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Where Presidential Candidate Tulsi Gabbard Stands On Marijuana

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Rep. Tulsi Gabbard (D-HI), a member of Congress since 2013 and previously a Hawaii state legislator and Honolulu city councilmember, announced she is seeking the Democratic Party’s 2020 nomination for president on January 11, 2019.

In her formal campaign launch speech, she criticized a criminal justice system that “puts people in prison for smoking marijuana while allowing corporations like Purdue Pharma, who are responsible for the opioid-related deaths of thousands of people, to walk away scot-free with their coffers full.”

Here’s a broader look at where the congresswoman, who received a B+ grade from NORML as well as an earlier endorsement from the advocacy group, stands on marijuana reform.

This piece was last updated on August 22, 2019 to include the candidate’s statements and policy actions on marijuana since joining the race. It will continue to be updated on a rolling basis.

Legislation And Policy Actions

Gabbard has cosponsored a large number of cannabis-related bills during her time in Congress, and she was the lead sponsor of a measure to require the federal government to study the impact of state marijuana legalization, which she reintroduced in April 2019.

Also that month, the congresswoman introduced legislation that’s designed to end prohibition by federally descheduling marijuana.

“This is affecting those dealing with opioid addiction, this is affecting farmers, this is affecting small business owners, this affecting our veterans and those who are locked up in our broken criminal justice system because of this prohibition,” Gabbard said in an interview while discussing her bill. “That’s what my bill seeks to do: end prohibition very simply.”

Gabbard signed onto far-reaching legislation to remove marijuana from the Controlled Substances Act (CSA) and withhold federal funds from states that disproportionately enforce cannabis laws in 2018 and 2019.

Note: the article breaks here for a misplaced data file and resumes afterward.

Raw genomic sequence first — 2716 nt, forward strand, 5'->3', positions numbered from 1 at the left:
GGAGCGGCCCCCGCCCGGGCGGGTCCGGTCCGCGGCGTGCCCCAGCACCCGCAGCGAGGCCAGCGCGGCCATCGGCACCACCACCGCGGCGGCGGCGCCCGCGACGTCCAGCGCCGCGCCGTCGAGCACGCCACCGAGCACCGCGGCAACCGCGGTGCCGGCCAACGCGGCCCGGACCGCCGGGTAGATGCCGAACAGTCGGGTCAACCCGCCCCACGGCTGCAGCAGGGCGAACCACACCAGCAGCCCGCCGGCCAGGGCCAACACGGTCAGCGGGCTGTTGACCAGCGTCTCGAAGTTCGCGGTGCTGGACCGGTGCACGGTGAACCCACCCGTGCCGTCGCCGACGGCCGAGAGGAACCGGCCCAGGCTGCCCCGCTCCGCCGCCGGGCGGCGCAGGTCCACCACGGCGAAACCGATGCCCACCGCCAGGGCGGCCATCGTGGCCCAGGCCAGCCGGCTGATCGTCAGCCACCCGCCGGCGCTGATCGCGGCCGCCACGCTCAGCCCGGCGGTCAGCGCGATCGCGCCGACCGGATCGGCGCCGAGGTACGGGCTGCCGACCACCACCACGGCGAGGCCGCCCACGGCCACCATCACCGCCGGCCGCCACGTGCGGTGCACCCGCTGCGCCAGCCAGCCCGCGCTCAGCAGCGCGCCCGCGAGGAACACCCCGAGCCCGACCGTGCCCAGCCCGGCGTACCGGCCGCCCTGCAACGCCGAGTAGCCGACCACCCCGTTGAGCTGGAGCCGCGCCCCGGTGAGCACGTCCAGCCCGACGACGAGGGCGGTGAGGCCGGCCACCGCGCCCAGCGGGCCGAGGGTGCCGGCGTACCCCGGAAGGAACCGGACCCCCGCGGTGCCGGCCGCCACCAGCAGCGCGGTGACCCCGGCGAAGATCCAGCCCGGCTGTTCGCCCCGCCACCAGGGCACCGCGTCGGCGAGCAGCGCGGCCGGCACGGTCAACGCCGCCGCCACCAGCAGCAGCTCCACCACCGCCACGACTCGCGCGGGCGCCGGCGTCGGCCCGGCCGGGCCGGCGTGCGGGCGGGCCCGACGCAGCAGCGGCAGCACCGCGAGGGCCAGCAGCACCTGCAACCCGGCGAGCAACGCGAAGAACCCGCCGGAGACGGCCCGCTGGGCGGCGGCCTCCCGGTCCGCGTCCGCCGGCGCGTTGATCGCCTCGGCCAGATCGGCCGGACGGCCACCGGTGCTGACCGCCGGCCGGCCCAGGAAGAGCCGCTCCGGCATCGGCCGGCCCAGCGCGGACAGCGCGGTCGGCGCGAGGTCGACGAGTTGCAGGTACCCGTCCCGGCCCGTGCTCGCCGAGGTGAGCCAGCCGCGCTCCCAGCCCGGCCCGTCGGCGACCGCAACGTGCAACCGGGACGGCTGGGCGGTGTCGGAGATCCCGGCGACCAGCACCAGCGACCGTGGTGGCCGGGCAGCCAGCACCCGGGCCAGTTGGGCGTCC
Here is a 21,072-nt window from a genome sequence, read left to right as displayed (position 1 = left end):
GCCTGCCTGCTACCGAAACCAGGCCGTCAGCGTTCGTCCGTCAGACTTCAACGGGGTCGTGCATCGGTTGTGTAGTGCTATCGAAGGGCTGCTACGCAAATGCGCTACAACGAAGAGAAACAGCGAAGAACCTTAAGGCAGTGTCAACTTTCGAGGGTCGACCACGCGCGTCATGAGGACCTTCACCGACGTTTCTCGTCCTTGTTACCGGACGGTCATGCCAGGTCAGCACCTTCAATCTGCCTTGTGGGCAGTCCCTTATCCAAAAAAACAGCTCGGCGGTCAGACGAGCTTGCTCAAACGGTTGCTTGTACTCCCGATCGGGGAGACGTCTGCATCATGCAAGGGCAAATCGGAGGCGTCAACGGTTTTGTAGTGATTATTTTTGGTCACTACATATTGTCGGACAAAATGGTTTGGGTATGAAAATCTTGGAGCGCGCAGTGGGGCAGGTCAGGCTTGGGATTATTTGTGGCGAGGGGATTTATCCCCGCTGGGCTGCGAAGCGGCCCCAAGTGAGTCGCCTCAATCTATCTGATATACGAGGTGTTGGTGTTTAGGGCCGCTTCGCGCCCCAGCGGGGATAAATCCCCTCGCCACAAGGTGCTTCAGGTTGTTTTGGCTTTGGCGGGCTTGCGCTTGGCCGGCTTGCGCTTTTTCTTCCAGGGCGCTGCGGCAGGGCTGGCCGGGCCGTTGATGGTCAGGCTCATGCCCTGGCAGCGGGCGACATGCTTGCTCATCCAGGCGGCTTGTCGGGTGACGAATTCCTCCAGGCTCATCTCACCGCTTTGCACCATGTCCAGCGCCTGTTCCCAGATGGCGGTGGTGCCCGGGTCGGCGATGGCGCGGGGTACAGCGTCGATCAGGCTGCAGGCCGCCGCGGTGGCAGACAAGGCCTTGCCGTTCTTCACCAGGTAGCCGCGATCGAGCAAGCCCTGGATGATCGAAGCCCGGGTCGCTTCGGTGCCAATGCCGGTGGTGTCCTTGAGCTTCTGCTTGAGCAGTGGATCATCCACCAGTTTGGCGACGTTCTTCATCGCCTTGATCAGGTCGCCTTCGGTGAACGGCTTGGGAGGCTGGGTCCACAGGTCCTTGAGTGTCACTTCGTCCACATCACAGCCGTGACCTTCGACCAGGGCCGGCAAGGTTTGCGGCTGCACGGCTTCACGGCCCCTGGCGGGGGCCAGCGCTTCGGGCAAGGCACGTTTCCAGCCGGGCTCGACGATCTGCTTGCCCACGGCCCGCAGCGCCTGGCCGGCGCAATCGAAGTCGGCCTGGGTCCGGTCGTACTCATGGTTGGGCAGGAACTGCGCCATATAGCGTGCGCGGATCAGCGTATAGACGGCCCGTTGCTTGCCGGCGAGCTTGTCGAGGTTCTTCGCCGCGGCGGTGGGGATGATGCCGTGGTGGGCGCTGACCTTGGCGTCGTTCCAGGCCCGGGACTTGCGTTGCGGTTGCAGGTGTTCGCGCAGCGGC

She also cosponsored a bill filed by Rep. Jerry Nadler (D-NY), chair of the Judiciary Committee, that would similarly deschedule marijuana but would also institute a federal tax on cannabis sales with some funds being directed toward programs to repair the harms of the war on drugs.

“Millions of Americans have fallen victim to the failed War on Drugs, tearing families apart, disproportionately harming minority communities, and overcrowding an already strained prison system. Marijuana use is a personal choice and should not be a criminal act,” she said in a press release about the legislation. “For many years I have worked to end the marijuana prohibition and am proud to push this legislation forward that will begin to right the wrongs of the past, and invest in communities who have been most harmed.”

In July 2019, Gabbard introduced a wide-ranging hemp bill that calls on multiple federal agencies to issue guidelines and encourage federal research into the crop’s many potential uses, including to clean up nuclear contamination, treat conditions that commonly afflict veterans such as post-traumatic stress disorder and incorporate it into public school lunches.

“The hemp industry is poised to grow rapidly, having a billion dollar impact on the U.S. economy and creating thousands of jobs,” she said in a press release. “Hemp-based materials have the potential to transform industries from health care to domestic manufacturing to affordable, sustainable housing construction, and more.”

Other bills she’s backed would shield medical and recreational marijuana states from federal interference, legalize industrial hemp, protect banks that service cannabis businesses from being penalized by federal regulators, provide tax fairness for the cannabis industry, address various aspects of the federal-state marijuana policy gap, remove roadblocks to research and exempt CBD from the CSA.